by Andy Stokes, Director, ASC Limited

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A recent commentary by Todd Gerstein (CEO of Smart Time Apps) referred to slicing up large PMS projects like a salami, and made reference to the magic triangle of project management: Time + Resources + Money.

I have to say that I thought that Todd was talking a lot of sense, as he always does, although it did make me think more about some thoughts I’ve been having regarding project triangles and law firm mergers (see http://ow.ly/ZED53) especially when it comes to practice management, and indeed other, system merger projects.

With respect to this however I’d say that Resources and Money are the same thing; after all cash money is just another resource, and all resources have a cost. So I’d combine them both into the resource category, which does of course leave us with a missing third of the triangle. This missing piece is of course Scope, so I’d restate the magic triangle of project management as; Time, Resources and Scope.

It it’s on these three aspects that law firm mergers with respect to systems often … let’s not say fail, but rather let’s say ‘not go quite as expected’. We all know how often this happens. So, why is this?

Well, having some experience of such things and been involved in project de-briefs I think we have to start with a few simple facts.

Regardless of their stated aims, no merging law firm is doing so with the expectation of making less profit for the partnership.

None of the people actually agreeing the merger will have to merge any of the data, and will have minimal, if any, knowledge of what is involved.

And these simple facts are where things start to go wrong. Let’s take the first point; not only is the intension to not make less profit, it’s actually to make more. And in particular there is an expectation that in the first year ‘things must be seen to be getting better’ – and yes I’ve discussed this short termism before too (http://ow.ly/ZEDPr). One way to achieve this is of course to make economy of scale savings in support teams. A laudable aim from a strategic medium term business perspective, but remember that in the short term these are the very teams who are the resource required to combine systems, who will not only have to carry on doing the day job, but also take on the newly announced merger project. However, short termism prevails and immediately there is tendency to ‘need’ to reduce the resource side of the project triangle.

Secondly, we come to the time factor. I have seen many PMS merger projects go over ‘timescale’. Why? Because quite simply the timescale set is highly unrealistic. It is set arbitrarily to be ‘the date of the merger’, or ‘three/six months after merger’. Often this timescale is set, by people who have no knowledge of such things, before any detailed due diligence can even be carried out on the systems involved because of compliance and security concerns. And even when it becomes obvious that initial timescales are unrealistic and need to be re-set, often the re-set is unrealistic too, because it is being driven by the ‘need’ to get rid of the dual overheads. So not only is the time element of the project triangle initially unrealistic, it’s also getting continually squeezed by the ‘need’ to reduce the recourse (cost) element too.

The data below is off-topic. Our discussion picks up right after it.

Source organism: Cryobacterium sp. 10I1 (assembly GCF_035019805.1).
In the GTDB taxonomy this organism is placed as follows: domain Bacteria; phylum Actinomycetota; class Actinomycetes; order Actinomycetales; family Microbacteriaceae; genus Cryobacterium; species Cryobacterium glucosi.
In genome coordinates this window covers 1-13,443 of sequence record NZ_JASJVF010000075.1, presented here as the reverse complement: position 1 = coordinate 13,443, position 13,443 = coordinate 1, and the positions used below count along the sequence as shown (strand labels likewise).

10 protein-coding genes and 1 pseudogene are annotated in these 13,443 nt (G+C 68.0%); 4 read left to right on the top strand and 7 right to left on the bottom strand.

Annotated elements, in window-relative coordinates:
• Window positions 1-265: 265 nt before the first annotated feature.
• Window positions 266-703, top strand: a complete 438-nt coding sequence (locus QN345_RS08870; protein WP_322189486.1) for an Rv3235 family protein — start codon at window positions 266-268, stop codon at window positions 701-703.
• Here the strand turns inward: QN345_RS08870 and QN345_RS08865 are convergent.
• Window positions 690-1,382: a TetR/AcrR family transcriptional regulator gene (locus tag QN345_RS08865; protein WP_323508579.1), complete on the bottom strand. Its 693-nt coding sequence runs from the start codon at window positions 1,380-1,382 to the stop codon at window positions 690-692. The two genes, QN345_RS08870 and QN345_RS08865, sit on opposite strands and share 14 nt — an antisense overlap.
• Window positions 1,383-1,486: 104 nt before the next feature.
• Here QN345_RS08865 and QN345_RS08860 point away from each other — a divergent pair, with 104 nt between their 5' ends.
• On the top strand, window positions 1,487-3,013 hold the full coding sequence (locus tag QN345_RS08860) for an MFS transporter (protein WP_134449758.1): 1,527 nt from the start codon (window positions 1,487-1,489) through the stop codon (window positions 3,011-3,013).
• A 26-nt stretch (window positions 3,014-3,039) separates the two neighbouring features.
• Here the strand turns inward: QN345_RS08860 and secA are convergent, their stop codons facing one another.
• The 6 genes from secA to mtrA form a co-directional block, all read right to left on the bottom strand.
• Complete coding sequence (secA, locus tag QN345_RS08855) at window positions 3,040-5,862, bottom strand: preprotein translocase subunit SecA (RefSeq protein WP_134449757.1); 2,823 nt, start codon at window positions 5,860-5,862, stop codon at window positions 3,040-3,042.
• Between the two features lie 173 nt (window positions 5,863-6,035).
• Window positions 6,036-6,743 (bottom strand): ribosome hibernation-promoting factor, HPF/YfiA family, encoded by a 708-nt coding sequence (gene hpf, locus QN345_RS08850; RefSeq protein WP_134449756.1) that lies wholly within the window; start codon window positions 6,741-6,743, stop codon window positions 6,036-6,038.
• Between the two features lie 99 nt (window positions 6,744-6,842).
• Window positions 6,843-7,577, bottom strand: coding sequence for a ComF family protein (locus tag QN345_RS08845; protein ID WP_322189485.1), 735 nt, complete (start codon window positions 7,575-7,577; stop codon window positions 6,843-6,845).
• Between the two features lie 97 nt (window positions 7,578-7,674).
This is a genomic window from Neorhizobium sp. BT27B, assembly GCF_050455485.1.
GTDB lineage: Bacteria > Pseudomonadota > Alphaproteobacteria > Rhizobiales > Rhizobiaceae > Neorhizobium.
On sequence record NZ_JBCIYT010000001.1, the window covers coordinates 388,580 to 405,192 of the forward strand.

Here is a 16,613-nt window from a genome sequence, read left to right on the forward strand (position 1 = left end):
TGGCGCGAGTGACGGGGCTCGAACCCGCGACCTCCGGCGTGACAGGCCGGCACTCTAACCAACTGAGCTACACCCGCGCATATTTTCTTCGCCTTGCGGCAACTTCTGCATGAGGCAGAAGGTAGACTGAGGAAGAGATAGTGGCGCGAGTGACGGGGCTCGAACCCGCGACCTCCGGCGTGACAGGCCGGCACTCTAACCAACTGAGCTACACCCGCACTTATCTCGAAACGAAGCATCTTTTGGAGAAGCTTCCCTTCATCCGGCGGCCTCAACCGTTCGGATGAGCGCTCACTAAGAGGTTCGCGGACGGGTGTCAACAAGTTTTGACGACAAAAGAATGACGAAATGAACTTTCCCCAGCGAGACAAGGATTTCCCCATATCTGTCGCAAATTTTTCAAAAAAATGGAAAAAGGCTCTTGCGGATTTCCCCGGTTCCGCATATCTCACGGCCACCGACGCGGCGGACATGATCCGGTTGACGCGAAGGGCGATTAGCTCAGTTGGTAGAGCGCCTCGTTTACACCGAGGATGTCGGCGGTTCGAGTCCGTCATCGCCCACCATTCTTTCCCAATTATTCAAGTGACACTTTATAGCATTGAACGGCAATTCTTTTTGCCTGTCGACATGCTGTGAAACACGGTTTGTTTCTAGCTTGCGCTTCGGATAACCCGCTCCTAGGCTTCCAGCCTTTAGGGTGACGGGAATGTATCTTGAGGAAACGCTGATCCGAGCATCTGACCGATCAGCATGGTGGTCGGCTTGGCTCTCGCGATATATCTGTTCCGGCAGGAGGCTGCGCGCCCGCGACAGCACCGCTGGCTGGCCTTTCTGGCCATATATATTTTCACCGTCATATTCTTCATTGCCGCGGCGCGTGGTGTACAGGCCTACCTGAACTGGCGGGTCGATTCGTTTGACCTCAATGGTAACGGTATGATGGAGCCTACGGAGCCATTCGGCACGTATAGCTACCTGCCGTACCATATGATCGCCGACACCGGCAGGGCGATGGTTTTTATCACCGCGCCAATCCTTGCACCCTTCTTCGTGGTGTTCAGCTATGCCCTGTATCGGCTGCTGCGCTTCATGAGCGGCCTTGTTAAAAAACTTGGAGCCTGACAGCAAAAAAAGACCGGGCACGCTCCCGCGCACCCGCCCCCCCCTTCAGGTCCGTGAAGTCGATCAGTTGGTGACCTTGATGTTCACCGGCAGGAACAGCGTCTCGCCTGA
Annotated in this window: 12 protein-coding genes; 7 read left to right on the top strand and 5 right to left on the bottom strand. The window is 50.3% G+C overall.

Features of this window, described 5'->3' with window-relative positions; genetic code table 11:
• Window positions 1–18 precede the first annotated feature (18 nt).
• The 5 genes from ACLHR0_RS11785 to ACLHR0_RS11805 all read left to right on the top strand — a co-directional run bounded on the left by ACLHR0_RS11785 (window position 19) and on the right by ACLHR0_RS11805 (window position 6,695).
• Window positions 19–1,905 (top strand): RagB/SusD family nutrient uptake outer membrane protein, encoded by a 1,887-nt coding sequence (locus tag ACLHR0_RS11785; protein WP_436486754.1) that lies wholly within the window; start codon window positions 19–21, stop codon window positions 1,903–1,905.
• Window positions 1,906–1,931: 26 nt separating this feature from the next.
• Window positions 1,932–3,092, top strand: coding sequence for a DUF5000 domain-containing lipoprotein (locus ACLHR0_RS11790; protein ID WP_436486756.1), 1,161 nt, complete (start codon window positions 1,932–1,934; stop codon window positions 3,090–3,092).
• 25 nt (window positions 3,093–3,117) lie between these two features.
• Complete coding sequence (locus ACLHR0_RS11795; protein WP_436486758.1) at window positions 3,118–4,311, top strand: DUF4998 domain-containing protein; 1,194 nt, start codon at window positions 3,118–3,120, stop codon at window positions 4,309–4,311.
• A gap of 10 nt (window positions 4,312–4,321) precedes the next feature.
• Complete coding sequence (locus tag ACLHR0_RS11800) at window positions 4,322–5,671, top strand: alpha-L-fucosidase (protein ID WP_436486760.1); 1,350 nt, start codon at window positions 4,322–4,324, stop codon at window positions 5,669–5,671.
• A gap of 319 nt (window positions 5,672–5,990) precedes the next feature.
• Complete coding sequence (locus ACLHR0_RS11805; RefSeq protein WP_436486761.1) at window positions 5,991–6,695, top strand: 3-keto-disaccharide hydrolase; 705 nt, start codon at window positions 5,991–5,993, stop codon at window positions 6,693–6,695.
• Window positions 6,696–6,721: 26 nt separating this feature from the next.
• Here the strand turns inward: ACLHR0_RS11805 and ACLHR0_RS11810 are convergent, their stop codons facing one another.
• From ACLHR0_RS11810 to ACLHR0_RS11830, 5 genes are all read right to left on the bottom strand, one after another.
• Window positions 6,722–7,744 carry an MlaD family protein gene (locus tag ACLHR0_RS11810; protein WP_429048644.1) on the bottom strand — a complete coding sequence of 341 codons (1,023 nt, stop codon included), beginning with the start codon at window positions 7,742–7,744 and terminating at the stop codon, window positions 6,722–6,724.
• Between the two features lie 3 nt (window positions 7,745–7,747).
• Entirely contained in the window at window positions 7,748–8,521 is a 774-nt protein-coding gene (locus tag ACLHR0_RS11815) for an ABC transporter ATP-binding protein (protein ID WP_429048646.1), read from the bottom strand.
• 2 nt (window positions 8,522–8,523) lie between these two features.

Now as anyone with project experience knows, the triangle is inter-related. So with limited resource and time, then as long as the scope is reduced accordingly then the project can still be OK. But as I mentioned, when timescales are set, it is often before due diligence on the systems can or has happened. And it’s only when you get down to the details that the full scope becomes apparent. And all too often it grows; all sets of application functionality from both firms ‘must’ be reproduced, nothing can ever be taken away – because ‘things have to be better in the first year’. Data codes have to be combined or changed, decisions have to be made which affect how the combined business will run after the merger. And many of these business decisions are beyond the remit of the technical project resource, so have to be referred outside the teams. And such referral and decision making takes time, and sometimes the people with the knowledge you need are the people who are under threat because of the ‘need’ to reduce the resource element.

So, we’re faced with shrinking resource for a project with unrealistic timescales and with an ever increasing scope, that itself may require the resource that is being reduced and which will take ever more time. Even George Clooney never faced such a perfect storm as this!

But this is nothing new. I know of firms who plan a merger and, to assist with planning, the support and technical functions gather sage advice from people in other firms who have done the same, and who all say “It’s unrealistic”, “Double your estimate” and “you’re having a laugh”… And then the advice is listened too, but ignored as the same old unrealistic plans get set by people with no experience of such things anyway. Now there are some exceptions, and I do know of some firms who have done so many mergers that the partnership genuinely know what to expect or who reduce scope and expectations. But with these few exceptions, until law firms are managed differently, without the short termism of the ‘things must be seen to be getting better in the first year’ mode of thinking, then these things will not change. All we can do is to do the best we can in the face of ignorance and avarice, have a pre-prepared game plan and document the reasons why things didn’t go as planned.

Or to the salami mentioned by Todd Gerstein, we can add lemonade. Because when life gives you lemons …